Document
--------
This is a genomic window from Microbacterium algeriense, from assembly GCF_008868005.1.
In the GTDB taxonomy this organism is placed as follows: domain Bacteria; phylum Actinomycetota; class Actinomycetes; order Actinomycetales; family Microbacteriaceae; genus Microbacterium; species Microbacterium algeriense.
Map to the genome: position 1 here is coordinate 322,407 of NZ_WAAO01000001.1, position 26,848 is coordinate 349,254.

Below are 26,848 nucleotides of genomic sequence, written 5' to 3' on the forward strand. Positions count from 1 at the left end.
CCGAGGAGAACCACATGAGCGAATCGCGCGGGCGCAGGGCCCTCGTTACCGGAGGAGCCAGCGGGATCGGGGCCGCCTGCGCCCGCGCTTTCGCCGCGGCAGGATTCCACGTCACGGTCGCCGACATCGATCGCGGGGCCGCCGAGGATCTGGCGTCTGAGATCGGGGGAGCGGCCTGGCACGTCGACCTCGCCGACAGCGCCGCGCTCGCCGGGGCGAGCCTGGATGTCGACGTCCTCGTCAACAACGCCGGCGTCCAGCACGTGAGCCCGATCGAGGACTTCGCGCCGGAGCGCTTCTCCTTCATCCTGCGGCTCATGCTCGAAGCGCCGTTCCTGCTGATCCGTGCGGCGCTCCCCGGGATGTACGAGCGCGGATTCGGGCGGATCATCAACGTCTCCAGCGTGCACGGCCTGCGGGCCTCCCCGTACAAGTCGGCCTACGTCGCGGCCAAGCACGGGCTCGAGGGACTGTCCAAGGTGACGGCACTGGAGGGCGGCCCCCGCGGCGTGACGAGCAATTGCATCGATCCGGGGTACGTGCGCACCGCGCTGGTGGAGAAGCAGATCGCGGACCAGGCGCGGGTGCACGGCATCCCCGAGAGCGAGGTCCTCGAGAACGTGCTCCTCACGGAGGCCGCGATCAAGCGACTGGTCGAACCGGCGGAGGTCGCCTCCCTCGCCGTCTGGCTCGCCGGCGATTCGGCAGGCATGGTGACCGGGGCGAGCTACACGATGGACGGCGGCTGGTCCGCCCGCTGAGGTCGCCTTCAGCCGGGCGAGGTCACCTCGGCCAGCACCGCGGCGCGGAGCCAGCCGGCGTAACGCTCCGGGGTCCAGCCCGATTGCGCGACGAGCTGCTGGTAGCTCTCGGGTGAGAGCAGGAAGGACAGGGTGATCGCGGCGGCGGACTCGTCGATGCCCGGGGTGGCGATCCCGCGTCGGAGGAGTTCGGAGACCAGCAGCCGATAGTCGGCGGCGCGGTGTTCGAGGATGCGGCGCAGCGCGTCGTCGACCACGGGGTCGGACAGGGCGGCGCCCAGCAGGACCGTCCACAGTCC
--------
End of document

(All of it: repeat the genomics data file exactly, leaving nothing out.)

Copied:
This is a genomic window from Microbacterium algeriense, from assembly GCF_008868005.1.
In the GTDB taxonomy this organism is placed as follows: domain Bacteria; phylum Actinomycetota; class Actinomycetes; order Actinomycetales; family Microbacteriaceae; genus Microbacterium; species Microbacterium algeriense.
Map to the genome: position 1 here is coordinate 322,407 of NZ_WAAO01000001.1, position 26,848 is coordinate 349,254.

Below are 26,848 nucleotides of genomic sequence, written 5' to 3' on the forward strand. Positions count from 1 at the left end.
CCGAGGAGAACCACATGAGCGAATCGCGCGGGCGCAGGGCCCTCGTTACCGGAGGAGCCAGCGGGATCGGGGCCGCCTGCGCCCGCGCTTTCGCCGCGGCAGGATTCCACGTCACGGTCGCCGACATCGATCGCGGGGCCGCCGAGGATCTGGCGTCTGAGATCGGGGGAGCGGCCTGGCACGTCGACCTCGCCGACAGCGCCGCGCTCGCCGGGGCGAGCCTGGATGTCGACGTCCTCGTCAACAACGCCGGCGTCCAGCACGTGAGCCCGATCGAGGACTTCGCGCCGGAGCGCTTCTCCTTCATCCTGCGGCTCATGCTCGAAGCGCCGTTCCTGCTGATCCGTGCGGCGCTCCCCGGGATGTACGAGCGCGGATTCGGGCGGATCATCAACGTCTCCAGCGTGCACGGCCTGCGGGCCTCCCCGTACAAGTCGGCCTACGTCGCGGCCAAGCACGGGCTCGAGGGACTGTCCAAGGTGACGGCACTGGAGGGCGGCCCCCGCGGCGTGACGAGCAATTGCATCGATCCGGGGTACGTGCGCACCGCGCTGGTGGAGAAGCAGATCGCGGACCAGGCGCGGGTGCACGGCATCCCCGAGAGCGAGGTCCTCGAGAACGTGCTCCTCACGGAGGCCGCGATCAAGCGACTGGTCGAACCGGCGGAGGTCGCCTCCCTCGCCGTCTGGCTCGCCGGCGATTCGGCAGGCATGGTGACCGGGGCGAGCTACACGATGGACGGCGGCTGGTCCGCCCGCTGAGGTCGCCTTCAGCCGGGCGAGGTCACCTCGGCCAGCACCGCGGCGCGGAGCCAGCCGGCGTAACGCTCCGGGGTCCAGCCCGATTGCGCGACGAGCTGCTGGTAGCTCTCGGGTGAGAGCAGGAAGGACAGGGTGATCGCGGCGGCGGACTCGTCGATGCCCGGGGTGGCGATCCCGCGTCGGAGGAGTTCGGAGACCAGCAGCCGATAGTCGGCGGCGCGGTGTTCGAGGATGCGGCGCAGCGCGTCGTCGACCACGGGGTCGGACAGGGCGGCGCCCAGCAGGACCGTCCACAGTCC